It sometimes took two weeks until the design was placed on the egg exactly as she had imagined, as Kramer says. Now it depends on how many layers are applied until the egg is finished. It doesn't always have to be her own designs that she realizes. She also processes special orders. She recently designed a “KISS” egg for customers. She can also transfer photos to an egg.

You can see in her creations that she comes from the fashion industry. In addition to rabbits and the like, she sends long-legged models in Coco Chanel or Dior looks onto the oval area. This may not fit on every Easter table, but the creations are always an eye-catcher. And not just in spring. “I work with eggs all year round,” says the designer. In the fall, their ostrich eggs are made into lamps. Then Kramer pulls out her Dremel. A hole is drilled in the bottom and enlarged to accommodate the cable. She later drills holes in different patterns into the egg “for a nice lighting effect.” Important: The egg must first be completely free of the skin, otherwise it will be visible when you turn on the light. Preparing the eggs like this is time-consuming. A work that is then reflected in the price: the Neu-Isenburger woman charges 199 euros for a lamp, and a decorated ostrich egg costs 59 euros.

Sometimes simple, sometimes playful: you can obviously do more with eggs than you think. Especially with some decoration. Lucas Bäuml

She doesn't reveal how she achieves her art. Just this much: it's a bit reminiscent of napkin technology. So she draws the fashion bunnies on a digital pad, the design is later revised on the computer until the style fits. Depending on the design, add appropriate colors and patterns. Then the rabbits are given tweed. The whole thing goes into the printer and is then transferred to the egg. Kramer pays close attention to ensuring that the designs have their own signature and are not too close to the designs of well-known fashion brands. “I don’t want to mess with the big labels,” she laughs.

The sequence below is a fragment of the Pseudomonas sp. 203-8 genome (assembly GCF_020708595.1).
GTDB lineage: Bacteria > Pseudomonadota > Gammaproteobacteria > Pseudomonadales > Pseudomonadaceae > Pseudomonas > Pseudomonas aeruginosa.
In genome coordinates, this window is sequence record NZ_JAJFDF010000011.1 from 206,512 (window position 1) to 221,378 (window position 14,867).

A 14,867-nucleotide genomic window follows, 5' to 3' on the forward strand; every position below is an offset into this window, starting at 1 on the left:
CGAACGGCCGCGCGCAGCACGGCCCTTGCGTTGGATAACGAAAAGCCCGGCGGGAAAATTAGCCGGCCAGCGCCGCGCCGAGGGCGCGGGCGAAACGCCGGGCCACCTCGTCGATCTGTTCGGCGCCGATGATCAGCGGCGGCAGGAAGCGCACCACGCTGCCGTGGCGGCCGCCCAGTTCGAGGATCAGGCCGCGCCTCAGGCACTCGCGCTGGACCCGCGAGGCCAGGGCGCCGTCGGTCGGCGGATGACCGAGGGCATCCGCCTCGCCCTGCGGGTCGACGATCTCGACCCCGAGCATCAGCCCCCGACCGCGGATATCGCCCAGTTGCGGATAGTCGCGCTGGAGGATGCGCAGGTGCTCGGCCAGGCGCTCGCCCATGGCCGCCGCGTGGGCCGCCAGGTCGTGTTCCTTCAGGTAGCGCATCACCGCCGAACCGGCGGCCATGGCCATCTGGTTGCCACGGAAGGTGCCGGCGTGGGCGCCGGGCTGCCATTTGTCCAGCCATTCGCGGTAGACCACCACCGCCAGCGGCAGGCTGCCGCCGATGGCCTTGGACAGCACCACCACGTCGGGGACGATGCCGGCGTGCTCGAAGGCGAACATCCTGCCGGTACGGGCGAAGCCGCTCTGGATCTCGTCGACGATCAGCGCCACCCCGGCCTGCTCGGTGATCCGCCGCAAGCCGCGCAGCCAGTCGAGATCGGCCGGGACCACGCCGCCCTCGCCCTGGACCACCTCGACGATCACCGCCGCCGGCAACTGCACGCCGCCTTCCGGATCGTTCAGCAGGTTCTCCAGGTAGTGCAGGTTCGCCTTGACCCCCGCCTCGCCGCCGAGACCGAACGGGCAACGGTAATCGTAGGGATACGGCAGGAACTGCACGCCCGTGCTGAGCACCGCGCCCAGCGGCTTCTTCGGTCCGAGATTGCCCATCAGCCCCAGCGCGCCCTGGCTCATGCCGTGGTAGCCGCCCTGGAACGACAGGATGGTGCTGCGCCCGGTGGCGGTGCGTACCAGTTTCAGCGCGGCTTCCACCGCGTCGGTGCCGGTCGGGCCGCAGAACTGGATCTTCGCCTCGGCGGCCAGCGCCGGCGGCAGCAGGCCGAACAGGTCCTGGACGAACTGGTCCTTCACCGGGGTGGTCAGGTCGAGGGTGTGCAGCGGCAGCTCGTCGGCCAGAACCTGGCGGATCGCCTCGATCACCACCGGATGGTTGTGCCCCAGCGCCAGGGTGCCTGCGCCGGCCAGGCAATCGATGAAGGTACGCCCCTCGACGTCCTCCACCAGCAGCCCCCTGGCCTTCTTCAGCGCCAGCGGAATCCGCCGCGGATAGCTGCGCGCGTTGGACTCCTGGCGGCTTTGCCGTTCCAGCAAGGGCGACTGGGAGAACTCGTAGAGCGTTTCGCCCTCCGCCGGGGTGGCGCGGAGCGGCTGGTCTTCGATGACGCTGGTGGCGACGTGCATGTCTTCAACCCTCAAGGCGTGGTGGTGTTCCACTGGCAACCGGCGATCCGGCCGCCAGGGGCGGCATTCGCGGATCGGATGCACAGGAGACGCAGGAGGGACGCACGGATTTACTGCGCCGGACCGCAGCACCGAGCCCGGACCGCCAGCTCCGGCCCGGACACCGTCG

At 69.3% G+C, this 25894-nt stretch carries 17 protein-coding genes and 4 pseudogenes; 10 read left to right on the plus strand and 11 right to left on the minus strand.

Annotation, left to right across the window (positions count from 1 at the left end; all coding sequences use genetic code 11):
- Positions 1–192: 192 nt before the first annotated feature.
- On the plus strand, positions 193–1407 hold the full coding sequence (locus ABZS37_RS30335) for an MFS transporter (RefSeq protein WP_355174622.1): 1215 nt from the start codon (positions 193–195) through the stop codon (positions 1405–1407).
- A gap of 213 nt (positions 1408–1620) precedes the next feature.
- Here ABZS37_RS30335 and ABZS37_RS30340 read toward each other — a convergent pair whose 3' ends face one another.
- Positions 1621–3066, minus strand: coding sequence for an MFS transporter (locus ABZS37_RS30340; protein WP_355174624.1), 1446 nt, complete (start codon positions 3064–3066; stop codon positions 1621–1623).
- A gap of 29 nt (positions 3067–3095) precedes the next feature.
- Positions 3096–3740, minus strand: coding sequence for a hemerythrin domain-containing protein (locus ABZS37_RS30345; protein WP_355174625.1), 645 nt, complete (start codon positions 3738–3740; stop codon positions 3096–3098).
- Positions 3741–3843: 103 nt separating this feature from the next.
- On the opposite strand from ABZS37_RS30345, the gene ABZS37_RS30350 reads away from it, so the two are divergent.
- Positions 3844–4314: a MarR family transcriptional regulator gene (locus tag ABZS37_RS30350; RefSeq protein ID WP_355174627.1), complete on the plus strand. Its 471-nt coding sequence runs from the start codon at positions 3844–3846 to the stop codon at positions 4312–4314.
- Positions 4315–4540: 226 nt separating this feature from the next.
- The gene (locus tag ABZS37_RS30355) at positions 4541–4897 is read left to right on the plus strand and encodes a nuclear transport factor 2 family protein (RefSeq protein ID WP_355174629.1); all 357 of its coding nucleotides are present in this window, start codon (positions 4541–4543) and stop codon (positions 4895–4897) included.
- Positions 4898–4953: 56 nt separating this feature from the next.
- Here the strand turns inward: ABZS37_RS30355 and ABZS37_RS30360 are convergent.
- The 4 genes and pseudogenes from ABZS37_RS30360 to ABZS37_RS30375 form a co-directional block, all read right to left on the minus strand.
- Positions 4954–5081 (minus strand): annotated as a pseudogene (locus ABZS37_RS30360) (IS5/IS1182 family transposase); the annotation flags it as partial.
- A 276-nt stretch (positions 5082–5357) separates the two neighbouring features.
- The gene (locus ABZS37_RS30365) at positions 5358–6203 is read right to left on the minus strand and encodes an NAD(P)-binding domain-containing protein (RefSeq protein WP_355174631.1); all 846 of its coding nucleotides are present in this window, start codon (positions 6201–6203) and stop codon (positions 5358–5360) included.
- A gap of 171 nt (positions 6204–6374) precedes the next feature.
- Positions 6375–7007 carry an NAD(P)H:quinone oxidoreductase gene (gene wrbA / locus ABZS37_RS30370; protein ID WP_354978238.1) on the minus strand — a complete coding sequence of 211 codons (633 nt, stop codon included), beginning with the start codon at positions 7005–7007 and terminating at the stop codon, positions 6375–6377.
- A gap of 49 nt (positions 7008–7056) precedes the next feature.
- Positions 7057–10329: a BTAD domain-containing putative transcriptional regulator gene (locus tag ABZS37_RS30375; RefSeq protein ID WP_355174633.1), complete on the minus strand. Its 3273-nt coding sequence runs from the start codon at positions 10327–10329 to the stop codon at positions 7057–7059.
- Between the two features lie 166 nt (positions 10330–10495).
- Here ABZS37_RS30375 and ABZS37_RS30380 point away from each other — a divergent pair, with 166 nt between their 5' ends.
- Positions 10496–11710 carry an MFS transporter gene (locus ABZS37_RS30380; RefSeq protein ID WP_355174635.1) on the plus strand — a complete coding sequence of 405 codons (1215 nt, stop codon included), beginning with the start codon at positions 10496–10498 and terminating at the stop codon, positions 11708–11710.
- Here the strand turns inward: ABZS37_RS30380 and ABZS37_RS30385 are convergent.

She gets her ostrich eggs from suppliers in Africa, among others. She continues to support them, although there are now also providers from Germany. Many ostrich farms do not preserve the eggs whole. The contents of the egg are processed there, including ostrich egg liqueur, or scrambled eggs and cakes with ostrich eggs are made in the attached cafés, as Kramer says. Apparently a trend. “One egg replaces 25 chicken eggs.” In addition, ostrich eggs are very low in histamine and cholesterol.

She doesn't run out of ideas. Her latest project is decorated shells. She is also thinking about making decorations for the Christmas tree, among other things. In the future, she wants to pre-produce individual objects that were in particularly high demand. This means they can ship faster and absorb production peaks. You could also imagine using beautifully grained turkey eggs or swan eggs. Only chicken eggs, they probably won't be on her table in the future either.